I don't know if it counts as a study, but how about a relevant textbook?
The book Biblical Hebrew for Students of Modern Israeli Hebrew looks like it will help you. It's used in the rabbinic program at Hebrew Union College and probably other places (though I only have first-hand knowledge of HUC). Several non-yeshiva programs I'm aware of start by teaching (or otherwise ensuring that students know) Modern Hebrew and then teach older forms based on that. I don't know what yeshivot do.
There are, as you observed, key differences between modern and biblical Hebrew (and the idea of one "biblical Hebrew" also doesn't stand up to scrutiny). These differences are in both form/grammar and vocabulary.
From the author's preface:
Yet BH and MIH are two different languages -- or at the very least, two substantially different dialects of the same language. MIH is certainly useful for reading the Bible, but no one can understand the Hebrew Bible knowing only MIH. There are significant differences in vocabulary, spelling, verb formation, use of verbal suffixes, and word order.
Some constructs in BH are unknown in MIH, such as the vav conversive (reversing vav), a particular formation that converts a perfect verb to imperfect or vice-versa. (BH doesn't really have "past" and "future" tenses so much as perfect and imperfect aspects -- another key difference.) Without knowing about this often-used construct one would make significant errors, some but not all of which might raise contextual alarms ("that doesn't make sense").
Some constructs are different. MIH tends strongly to subject-verb-object order and (to my understanding) doesn't use the direct-object marker et. BH, on the other hand, is less consistent; it tends to put the verb first with the subject and object following, but sometimes starts with the object. Since the verb construct tells you the number and gender of the subject, subjects are sometimes dropped as redundant, which can lead to ambiguity.
BH and MIH handle participles differently, and also some verb prefixes and suffixes. The book has extensive discussions of this. Some vocabulary is also different. While MIH vocabulary is derived from BH vocabulary, knowing only MIH doesn't always get you back to the core.
BH itself isn't completely uniform either. From the introduction:
The second problem alluded to in the term biblical Hebrew was that it implies that we have a single, unified language. On the contrary, we actually have several dialects that are merged in the Hebrew Bible. These dialects may be distinguished mainly in terms of chronology, geography, and genre.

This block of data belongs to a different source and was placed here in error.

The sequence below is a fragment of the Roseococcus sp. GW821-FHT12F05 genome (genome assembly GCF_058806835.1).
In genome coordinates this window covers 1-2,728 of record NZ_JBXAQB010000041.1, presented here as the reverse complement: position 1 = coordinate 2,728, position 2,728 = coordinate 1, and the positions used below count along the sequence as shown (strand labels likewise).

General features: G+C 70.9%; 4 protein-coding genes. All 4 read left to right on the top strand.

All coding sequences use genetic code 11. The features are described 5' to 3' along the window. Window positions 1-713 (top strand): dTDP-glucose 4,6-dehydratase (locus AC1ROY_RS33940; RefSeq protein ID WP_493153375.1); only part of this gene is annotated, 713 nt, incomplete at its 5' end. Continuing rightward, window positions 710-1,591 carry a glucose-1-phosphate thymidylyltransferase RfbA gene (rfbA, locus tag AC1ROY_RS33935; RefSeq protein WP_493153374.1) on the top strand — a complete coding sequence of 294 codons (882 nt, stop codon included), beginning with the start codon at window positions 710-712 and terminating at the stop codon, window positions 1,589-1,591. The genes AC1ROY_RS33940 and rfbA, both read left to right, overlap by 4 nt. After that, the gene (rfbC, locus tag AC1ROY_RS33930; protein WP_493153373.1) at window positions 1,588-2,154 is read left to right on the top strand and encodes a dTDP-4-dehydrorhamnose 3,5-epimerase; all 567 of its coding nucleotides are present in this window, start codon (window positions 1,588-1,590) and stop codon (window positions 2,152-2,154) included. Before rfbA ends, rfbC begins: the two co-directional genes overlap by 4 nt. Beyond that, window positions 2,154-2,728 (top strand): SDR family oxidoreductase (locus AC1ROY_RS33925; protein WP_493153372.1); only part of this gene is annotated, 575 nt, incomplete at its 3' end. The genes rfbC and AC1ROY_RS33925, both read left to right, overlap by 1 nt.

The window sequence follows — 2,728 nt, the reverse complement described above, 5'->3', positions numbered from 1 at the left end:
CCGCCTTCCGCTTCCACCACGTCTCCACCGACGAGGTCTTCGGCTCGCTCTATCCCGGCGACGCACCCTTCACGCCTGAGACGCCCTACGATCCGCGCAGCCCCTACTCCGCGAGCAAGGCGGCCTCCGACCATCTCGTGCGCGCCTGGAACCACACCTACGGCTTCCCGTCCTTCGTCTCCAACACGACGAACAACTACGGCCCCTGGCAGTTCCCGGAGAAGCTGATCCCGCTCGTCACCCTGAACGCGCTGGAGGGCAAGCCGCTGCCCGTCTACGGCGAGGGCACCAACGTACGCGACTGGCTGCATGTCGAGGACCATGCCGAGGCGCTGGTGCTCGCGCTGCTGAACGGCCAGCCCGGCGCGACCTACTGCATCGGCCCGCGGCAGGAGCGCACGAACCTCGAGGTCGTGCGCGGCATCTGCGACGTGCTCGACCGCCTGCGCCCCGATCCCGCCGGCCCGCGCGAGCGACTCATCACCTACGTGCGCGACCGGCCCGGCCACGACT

He goes on to point out that the language changed over the span of a thousand years, particularly through exile when Aramaic had a stronger influence; that there were differences between the northern and southern kingdoms after the split; and that poetry is rather different from prose.
Throughout the book he offers some translation tips, which I quote from to illustrate the types of problems that can arise. (I'm going to sometimes transliterate for ease of composing this answer.)
Do not assume that a word has the same meaning in BH and MIH. Example: Song of Songs 4:1 שַׂעְרֵךְ כְּעֵדֶר הָעִזִּים, שֶׁגָּלְשׁוּ מֵהַר גִּלְעָד. The word galash in MIH means "ski", but here it means "descend".
(You can see how, given a root for "descend" and a need for the concept of downill skiing, the creators of MH might have applied the former to the latter. This isn't a unique example by any means.)
Vowels matter. In particular, be sure to distinguish between verbs and nouns. Example: Psalm 13:6 אָשִׁירָה לַיהוָה, כִּי גָמַל עָלָי. Gamal with a qametz is the noun "camel", but gamal with a patach as here means "deal fairly" or "reward".
I understand from this book that vowel-driven nuances are way more common in BH than they are in MIH.
He also points out issues with different classes of defective verbs, and with verbs that look the same in different binyanim (so you need to apply context).
For much more discussion, see the book.
The book lists the following source that sounds promising; I haven't seen it but I trust Davïd's recommendation:
- Saenz-Badillos, Angel, A History of the Hebrew Language, Cambridge University Press, 1993 (preview on Google Books, h/t Davïd)
Further recommendations from Davïd: